Kings and queens Gustav Vasa 1496-1560 King of Sweden who had Eskilstuna Huus built. Reigned 1523-1560. Gustav Vasa was at Eskilstuna Huus when he received word that Queen Elisabet of England did not want to marry his son, Erik, during the 1560’s. Through the reformation which made Sweden Protestant, Gustav Vasa was able to take the property of the church and the abbeys. Saw economic potential in Eskilstuna.
Gustav Vasa. Photo: The National Museum.
Maria of Pfalz 1561-1589 Duchess of Södermanland (a Swedish province). She was the first wife of Karl IX and she died at Eskilstuna Castle after a long illness. She was 28 years old when she died. Maria was buried at Strängnäs Cathedral. Her marriage to Karl IX was arranged with the help of her future sister-in-law, Anna Vasa. Her husband, Duke Karl, honoured Maria by naming Mariestad after her.
Maria af Pfalz. Photo: The National Museum.
Hedvig Eleonora 1636-1715 Queen of Sweden. To her ”livgeding” was, except for Strömsholm and Gripsholm, also Eskilstuna included. ”Livgeding” is the Swedish term for the giving of estates and lands to a widowed queen (close in meaning to the term ”morning gift”). The interest from Eskilstuna among other towns, came to be the foundation of her economy. Regents of Sweden 1550-1680 Gustav I Vasa 1523–1560 Erik XIV 1560–1568 Johan III 1568–1592 Sigismund 1592–1599 Hertig Karl (IX) 1599–1604 Karl IX 1604–1611 Gustav II Adolf 1611–1632 Kristina 1632–1654 (Regency 1632–1644) Karl X Gustav 1654–1660 Karl XI 1660–1697 (Regency led by Hedvig Eleonora 1660–1672)
Hedvig Eleonora. Photo: The National Museum.
Eskilstuna Castle During the 1570’s Gustav Vasa’s simple wooden house in Eskilstuna burned to the ground. Duke Karl had the castle rebuilt into a considerable castle in stone and bricks with three wings around a courtyard. The wings where about 80 meters long. The castle that is depicted on maps and in Erik Dahlberghs piece Suecia antiqua et hodierna, is the result of Duke Karl’s son, Karl Filip’s rebuilding of the castle in the beginning of the 17th century. That’s also when the southern wing, with the two great towers, was built.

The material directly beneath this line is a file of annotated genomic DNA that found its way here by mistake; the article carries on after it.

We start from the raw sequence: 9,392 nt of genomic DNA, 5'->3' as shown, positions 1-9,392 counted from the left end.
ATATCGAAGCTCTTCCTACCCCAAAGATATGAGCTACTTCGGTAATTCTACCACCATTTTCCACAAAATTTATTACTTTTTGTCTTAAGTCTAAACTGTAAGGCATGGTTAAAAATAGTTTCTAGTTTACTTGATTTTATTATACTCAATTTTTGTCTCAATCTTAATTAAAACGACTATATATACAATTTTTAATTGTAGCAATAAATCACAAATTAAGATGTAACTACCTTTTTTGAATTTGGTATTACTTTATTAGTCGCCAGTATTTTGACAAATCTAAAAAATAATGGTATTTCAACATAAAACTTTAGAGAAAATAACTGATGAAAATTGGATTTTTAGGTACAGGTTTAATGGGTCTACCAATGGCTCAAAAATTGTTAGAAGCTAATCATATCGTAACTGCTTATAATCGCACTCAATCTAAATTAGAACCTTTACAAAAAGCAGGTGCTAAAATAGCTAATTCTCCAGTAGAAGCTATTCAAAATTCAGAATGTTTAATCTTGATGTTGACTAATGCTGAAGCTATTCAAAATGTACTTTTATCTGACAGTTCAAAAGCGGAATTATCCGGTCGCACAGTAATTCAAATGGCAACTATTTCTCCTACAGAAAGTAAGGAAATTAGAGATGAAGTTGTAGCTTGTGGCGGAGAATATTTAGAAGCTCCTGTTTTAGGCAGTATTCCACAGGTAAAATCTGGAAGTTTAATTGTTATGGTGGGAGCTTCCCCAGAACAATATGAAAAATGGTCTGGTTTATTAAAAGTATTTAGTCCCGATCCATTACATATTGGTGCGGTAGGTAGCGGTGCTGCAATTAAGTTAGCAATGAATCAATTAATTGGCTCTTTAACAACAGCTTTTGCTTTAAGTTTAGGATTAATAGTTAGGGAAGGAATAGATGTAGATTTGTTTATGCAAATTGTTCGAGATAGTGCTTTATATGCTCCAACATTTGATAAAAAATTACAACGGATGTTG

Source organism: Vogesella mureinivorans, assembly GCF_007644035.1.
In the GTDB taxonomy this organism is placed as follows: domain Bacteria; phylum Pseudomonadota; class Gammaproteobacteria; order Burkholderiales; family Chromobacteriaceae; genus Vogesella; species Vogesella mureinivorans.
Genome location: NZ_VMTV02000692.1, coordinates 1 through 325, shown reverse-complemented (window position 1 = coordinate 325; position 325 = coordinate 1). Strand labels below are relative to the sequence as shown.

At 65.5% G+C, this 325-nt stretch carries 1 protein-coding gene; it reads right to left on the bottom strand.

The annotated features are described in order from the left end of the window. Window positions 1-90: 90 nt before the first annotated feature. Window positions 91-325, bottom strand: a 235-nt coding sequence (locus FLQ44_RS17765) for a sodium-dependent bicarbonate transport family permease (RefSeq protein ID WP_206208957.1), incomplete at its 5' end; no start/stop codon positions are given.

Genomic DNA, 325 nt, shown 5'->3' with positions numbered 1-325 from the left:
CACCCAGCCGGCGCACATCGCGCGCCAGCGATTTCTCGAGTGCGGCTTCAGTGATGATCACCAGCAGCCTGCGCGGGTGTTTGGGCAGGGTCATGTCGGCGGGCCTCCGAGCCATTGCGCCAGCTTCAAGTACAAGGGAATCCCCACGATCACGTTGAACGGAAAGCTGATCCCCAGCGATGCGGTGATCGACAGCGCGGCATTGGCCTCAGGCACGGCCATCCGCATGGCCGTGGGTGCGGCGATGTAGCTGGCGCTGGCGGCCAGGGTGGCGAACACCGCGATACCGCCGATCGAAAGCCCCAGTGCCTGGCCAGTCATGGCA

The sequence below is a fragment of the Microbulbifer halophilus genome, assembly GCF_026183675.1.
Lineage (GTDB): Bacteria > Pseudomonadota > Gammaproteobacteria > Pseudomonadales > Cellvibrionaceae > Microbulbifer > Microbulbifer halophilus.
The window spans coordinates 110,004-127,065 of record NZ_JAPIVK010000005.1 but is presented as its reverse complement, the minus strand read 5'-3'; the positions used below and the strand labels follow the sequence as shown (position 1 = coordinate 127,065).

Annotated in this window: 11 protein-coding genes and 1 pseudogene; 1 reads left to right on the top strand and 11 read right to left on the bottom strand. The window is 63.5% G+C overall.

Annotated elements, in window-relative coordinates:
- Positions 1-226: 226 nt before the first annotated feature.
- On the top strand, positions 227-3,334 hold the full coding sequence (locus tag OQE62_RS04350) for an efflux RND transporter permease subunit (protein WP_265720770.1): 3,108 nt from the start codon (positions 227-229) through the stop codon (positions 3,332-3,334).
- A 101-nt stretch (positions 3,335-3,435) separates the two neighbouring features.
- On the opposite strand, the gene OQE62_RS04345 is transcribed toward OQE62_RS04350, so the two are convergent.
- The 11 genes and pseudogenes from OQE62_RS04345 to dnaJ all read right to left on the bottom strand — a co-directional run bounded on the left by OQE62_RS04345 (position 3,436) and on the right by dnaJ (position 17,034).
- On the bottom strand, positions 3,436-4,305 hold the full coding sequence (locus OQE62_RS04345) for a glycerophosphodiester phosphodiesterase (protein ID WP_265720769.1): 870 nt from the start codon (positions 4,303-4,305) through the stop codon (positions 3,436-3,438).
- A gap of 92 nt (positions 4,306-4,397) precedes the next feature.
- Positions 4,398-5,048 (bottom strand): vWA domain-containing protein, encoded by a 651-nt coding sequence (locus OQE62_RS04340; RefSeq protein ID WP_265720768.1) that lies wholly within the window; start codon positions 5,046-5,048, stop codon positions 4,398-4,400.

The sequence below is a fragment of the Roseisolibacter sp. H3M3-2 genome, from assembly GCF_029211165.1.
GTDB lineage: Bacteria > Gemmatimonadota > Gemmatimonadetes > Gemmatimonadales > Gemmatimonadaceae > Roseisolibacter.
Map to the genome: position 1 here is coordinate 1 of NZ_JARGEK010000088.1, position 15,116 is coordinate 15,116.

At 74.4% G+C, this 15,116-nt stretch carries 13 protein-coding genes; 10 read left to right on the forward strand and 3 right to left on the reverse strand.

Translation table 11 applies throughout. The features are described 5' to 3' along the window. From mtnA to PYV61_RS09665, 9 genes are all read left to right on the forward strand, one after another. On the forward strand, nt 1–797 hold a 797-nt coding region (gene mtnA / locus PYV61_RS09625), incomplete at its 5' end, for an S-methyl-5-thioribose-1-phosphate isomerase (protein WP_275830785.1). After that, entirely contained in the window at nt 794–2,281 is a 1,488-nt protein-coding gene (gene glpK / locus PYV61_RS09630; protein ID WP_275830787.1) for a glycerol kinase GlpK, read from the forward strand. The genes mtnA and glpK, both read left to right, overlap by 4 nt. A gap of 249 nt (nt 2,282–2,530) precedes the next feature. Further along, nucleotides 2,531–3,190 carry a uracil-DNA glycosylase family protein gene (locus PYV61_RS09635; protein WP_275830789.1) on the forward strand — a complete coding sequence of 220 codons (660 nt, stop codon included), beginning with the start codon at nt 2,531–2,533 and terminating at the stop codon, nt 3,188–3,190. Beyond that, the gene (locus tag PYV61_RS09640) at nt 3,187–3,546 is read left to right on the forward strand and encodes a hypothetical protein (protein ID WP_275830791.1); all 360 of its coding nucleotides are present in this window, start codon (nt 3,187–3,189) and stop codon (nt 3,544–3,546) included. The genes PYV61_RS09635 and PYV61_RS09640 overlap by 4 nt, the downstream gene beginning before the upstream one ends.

Vasa Castles When Gustav Vasa became king of Sweden he didn’t want to be worse than the other kings and lords around Europe. So he built, and rebuilt, many castles around Sweden including Gripsholms Castle and the castles in Örebro, Västerås and Kalmar, to name a few. His sons and grandsons continued this task. The castles were both great strongholds as well as modern palaces. The palaces had beautiful stone ornaments around gates and windows, and beautifully decorated tower cowls. The decorations were often made from pre-made pattern models. Geometric map ”över Fors ström med alle de verken, som där uti byggde äre 1641”. Sentence in older version of Swedish, roughly meaning: ”over Fors stream with all those works, which are built within” Photo: The National Archives.
Construction History 1550’s: Gustav Vasa starts some constructions ”upon our estate Eskilstuna.” 1561: ”Konungzmakett” (the king’s chamber) is appointed the finest room at the estate. 1573: the King’s estate stands in flames. 1570’s: Work with the eastern wing for the new castle is started. 1580’s: The northern wing is being built. 1590’s: The western wing is being built. Early 1600’s: The fourth and last wing is erected to the south, as well as the two towers. 1600’s: Karl IX’s son, Duke Karl Filip, continues the construction. December 11, 1680: The castle was destroyed by a fire and never to be rebuilt again.